Younger seniors, especially, may like this workout and can expect tangible results. It is not for beginners. Beginners should first build a strength and fitness base. See here.
Saturday was a stay-at-home day. Patty had a school project to finish and I had a few household repairs I'd been putting off. We were housebound for the day, and I decided to include a workout program I remembered from the 1950s.
People who have been around as long as I have may recall Peary Rader's wonderful, pre-steroid era Iron Man magazine, before it was sold to new owners. One program Peary Rader wrote about explained how to gain up to 3/4 of an inch to your arms in a day. (Steroids, thank God, were not involved.)
In a nutshell, here's what you were to do:
First, pick a day (the program takes 12 hours) when there won't be many distractions. Select a barbell, or two dumbbells, or a resistance band that allows you to curl 10 reps without going to failure. This is an important point: You want the reps to be reasonably arduous and produce a fair pump, but absolutely no exhaustion.
Next, pick a weight or resistance that produces the same effect while doing 10 reps of triceps extensions or press-downs.
For the next 12 hours, every hour, on the hour, you superset doing one set of biceps curls for 10 reps; and immediately follow that with one set of triceps extensions or press-downs.
The one hour between supersets should be an active rest period. Desk-work or or light household chores are perfect. Massaging your upper-arms a bit is a good thing, too.
Feeding the machine
Eat your normal daily diet (assuming it is a healthful one) during the 12-hour period, but also brew up a protein shake and sip on it throughout the day.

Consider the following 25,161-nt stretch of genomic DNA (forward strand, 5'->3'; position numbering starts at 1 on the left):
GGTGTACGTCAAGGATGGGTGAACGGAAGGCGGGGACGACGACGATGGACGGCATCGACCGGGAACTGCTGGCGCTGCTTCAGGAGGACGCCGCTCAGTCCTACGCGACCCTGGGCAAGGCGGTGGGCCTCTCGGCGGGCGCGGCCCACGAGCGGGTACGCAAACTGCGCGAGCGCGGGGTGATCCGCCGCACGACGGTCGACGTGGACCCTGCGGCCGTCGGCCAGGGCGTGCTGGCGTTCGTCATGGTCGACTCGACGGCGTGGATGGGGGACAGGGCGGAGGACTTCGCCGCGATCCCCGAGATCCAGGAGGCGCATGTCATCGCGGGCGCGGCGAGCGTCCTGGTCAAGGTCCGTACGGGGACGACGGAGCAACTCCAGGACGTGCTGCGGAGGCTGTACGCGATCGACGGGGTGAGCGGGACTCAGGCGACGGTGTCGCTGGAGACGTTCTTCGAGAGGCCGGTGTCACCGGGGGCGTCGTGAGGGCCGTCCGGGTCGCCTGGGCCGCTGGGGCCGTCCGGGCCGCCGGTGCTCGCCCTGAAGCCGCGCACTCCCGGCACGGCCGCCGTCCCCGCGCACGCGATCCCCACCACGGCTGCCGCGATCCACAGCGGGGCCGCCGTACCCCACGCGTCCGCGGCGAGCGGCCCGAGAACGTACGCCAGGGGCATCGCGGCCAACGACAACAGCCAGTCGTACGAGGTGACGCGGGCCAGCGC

Okay, did I gain 3/4 of an inch to my upper-arms? No. That would have been an unlikely outcome for someone my age (I was 73) and had already been working out regularly for years. However, two days later, I did measure and seemed to have added a hair under 1/4-inch, and my arms felt more solid that before.
Any muscle gain is a plus. But at my age, simply remaining as fit and strong as nature, a good diet, and my training allow is primary. I had fun making the effort, and I got some desk-work cleared up. It was a pretty good day.
Younger seniors, say in their 50s, may expect greater muscle gain than mine.
Give your arms a couple of day's rest before the 12-hour workout. And
don't workout your arms, specifically, for a couple of days afterward. .
. . If you like the results, you can do the workout again several
months later. But doing it more often than that is pushing it and will
probably be counterproductive. . . . In the Iron Man
course the muscle gain was for your arms. However, supersetting other
isolated body parts should also work in much the same way. . . . Taking Creatine might also add to muscle volume increase.
The 12-hour pump workout is not for beginners. They should start with a beginners' program here.
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